There has been much debate about how male alternative reproductive tactics (ARTs) evolve. In particular, researchers question whether ARTs have evolved as a conditional, ‘best of a bad job’ strategy where one tactic has higher fitness than the other, or whether they have evolved as a result of a genetic polymorphism where both tactics have equal fitness. Despite the large number of species known to have ARTs, tests of equal fitness between tactics have only been conducted in a handful of species. We tested the prediction of equal fitness using the plainfin midshipman (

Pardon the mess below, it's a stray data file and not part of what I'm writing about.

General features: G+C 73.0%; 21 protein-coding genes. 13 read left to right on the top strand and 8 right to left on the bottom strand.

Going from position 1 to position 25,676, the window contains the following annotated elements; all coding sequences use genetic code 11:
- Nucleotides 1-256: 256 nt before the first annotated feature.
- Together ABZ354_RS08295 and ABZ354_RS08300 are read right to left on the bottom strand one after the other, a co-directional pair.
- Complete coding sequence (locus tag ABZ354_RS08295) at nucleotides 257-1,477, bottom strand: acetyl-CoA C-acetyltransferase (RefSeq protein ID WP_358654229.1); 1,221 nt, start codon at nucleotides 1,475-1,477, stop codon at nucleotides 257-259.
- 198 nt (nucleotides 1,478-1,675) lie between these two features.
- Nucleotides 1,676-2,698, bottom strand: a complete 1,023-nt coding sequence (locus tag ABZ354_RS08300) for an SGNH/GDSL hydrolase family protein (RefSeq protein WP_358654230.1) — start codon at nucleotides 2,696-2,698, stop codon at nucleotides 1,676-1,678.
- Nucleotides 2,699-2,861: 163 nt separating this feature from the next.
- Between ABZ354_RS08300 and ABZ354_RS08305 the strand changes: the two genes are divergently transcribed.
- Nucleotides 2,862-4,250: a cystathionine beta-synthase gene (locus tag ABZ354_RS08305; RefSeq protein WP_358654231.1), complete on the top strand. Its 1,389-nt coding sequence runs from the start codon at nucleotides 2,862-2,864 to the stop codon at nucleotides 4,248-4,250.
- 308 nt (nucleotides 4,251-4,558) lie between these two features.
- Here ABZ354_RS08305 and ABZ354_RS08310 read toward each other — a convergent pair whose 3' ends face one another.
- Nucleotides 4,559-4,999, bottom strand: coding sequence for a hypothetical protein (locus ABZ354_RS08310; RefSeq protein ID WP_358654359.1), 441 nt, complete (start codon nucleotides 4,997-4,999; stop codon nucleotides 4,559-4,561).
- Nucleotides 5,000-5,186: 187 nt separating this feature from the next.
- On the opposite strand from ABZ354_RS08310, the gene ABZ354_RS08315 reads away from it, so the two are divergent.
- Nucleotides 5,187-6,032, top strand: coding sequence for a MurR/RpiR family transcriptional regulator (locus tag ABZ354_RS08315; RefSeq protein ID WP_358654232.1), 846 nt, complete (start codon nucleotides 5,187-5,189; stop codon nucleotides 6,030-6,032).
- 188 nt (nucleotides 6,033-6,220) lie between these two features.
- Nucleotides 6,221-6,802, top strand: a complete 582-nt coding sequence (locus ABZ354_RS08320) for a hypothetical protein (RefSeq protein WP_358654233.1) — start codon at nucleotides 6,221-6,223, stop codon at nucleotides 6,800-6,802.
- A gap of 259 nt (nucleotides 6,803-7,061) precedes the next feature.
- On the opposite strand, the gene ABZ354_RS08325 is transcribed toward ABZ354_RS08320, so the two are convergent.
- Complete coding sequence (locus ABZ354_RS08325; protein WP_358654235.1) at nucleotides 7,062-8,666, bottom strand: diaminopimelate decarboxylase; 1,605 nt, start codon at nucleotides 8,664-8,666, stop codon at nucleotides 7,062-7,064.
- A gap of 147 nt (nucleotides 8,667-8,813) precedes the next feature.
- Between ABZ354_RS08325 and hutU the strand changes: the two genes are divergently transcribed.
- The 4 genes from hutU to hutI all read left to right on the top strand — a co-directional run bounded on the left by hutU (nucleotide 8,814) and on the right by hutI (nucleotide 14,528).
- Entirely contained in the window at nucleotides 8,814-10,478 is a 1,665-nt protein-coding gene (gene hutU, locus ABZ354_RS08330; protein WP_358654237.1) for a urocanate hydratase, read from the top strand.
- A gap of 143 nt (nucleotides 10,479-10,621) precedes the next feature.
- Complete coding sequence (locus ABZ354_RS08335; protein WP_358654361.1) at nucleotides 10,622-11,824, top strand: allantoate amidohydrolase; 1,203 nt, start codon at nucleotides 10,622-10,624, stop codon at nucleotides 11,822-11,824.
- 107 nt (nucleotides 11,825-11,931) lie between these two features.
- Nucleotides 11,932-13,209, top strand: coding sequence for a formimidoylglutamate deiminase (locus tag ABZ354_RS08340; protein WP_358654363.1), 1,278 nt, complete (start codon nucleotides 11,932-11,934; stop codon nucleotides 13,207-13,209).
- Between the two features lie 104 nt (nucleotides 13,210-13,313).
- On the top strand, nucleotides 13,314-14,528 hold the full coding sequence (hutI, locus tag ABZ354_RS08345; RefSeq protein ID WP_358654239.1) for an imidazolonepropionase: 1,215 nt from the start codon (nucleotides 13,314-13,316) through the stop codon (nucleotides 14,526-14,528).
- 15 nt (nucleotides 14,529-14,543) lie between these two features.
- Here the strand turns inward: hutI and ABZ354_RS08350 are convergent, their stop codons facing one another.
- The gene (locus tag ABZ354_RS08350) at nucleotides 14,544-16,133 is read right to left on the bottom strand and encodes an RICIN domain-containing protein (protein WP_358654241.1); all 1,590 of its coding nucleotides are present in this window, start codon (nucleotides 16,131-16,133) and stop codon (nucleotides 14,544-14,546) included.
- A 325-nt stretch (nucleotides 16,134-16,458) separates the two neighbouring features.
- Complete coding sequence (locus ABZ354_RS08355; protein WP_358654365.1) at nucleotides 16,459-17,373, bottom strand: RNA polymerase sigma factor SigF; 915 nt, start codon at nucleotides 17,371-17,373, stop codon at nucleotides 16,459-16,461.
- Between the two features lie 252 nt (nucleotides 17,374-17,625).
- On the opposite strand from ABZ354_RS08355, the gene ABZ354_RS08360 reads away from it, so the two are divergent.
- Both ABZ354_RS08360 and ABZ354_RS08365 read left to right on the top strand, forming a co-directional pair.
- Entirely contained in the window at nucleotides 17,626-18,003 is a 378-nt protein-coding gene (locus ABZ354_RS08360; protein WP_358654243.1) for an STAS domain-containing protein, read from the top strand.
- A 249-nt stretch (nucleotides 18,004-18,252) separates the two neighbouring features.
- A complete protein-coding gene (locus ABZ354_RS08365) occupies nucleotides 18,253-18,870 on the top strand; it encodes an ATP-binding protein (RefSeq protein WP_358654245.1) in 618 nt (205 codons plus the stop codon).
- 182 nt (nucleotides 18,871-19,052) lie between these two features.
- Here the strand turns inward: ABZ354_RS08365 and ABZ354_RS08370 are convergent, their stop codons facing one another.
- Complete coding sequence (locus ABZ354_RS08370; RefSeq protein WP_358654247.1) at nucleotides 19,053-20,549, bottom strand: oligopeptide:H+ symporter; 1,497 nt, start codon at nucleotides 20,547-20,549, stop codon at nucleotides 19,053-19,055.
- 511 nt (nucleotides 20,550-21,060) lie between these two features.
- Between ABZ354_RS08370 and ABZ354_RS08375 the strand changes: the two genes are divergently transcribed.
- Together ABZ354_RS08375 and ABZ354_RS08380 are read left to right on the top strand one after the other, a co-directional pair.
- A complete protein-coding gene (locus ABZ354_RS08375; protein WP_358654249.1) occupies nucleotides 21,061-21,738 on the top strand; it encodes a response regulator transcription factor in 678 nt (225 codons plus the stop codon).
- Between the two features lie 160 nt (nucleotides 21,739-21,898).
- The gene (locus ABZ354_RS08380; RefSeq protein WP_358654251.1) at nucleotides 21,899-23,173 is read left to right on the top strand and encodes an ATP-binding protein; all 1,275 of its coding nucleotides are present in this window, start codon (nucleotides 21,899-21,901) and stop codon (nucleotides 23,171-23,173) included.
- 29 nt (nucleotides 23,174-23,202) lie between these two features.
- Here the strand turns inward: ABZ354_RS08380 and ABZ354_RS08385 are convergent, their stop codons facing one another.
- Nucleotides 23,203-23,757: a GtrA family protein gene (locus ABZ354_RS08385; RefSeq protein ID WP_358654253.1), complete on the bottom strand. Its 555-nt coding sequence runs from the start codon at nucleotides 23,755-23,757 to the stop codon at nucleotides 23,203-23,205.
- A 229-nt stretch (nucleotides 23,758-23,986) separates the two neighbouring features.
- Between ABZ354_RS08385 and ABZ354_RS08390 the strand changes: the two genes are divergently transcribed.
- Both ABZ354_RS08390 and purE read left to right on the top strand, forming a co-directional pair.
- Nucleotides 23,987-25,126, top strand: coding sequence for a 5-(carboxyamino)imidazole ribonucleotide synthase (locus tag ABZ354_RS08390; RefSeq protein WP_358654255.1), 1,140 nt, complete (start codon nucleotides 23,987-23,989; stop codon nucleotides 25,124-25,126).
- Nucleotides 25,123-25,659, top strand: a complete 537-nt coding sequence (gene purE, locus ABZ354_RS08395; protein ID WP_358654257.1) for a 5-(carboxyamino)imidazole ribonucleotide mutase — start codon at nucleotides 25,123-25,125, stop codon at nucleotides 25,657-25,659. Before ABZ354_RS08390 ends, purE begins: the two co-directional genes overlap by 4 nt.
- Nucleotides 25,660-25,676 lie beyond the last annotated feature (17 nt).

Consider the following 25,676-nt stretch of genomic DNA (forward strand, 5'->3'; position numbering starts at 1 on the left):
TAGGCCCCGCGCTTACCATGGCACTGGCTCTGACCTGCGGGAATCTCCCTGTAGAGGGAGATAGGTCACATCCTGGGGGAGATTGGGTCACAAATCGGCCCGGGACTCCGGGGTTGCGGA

Porichthys notatus), a species with two well characterized male ARTs: guarding type I males and cuckolding type II males. We collected data across three years and three sampling locations to determine the proportion of each reproductive tactic, as well as the proportion of offspring sired by each male type using microsatellite markers. Our analysis suggests that males adopting the conventional guarding tactic likely have higher fitness compared to males adopting the cuckolder type II tactic. Also, we show that the guarding male tactic is able to gain paternity through cuckoldry, and that these males, who sometimes guard and sometimes cuckold, are responsible for the majority of paternity lost within nests. Indeed, the classic cuckolding type II males were responsible for only a small fraction of the paternity lost. These results highlight the degree of flexibility in male behaviour even among individuals adopting the same male tactic. Taken together, our results provide the first exploration of the evolution of male ARTs in plainfin midshipman and, given the tractability of midshipman system, a valuable next step will be to look for gene-by-environment interactions on tactic development and expression.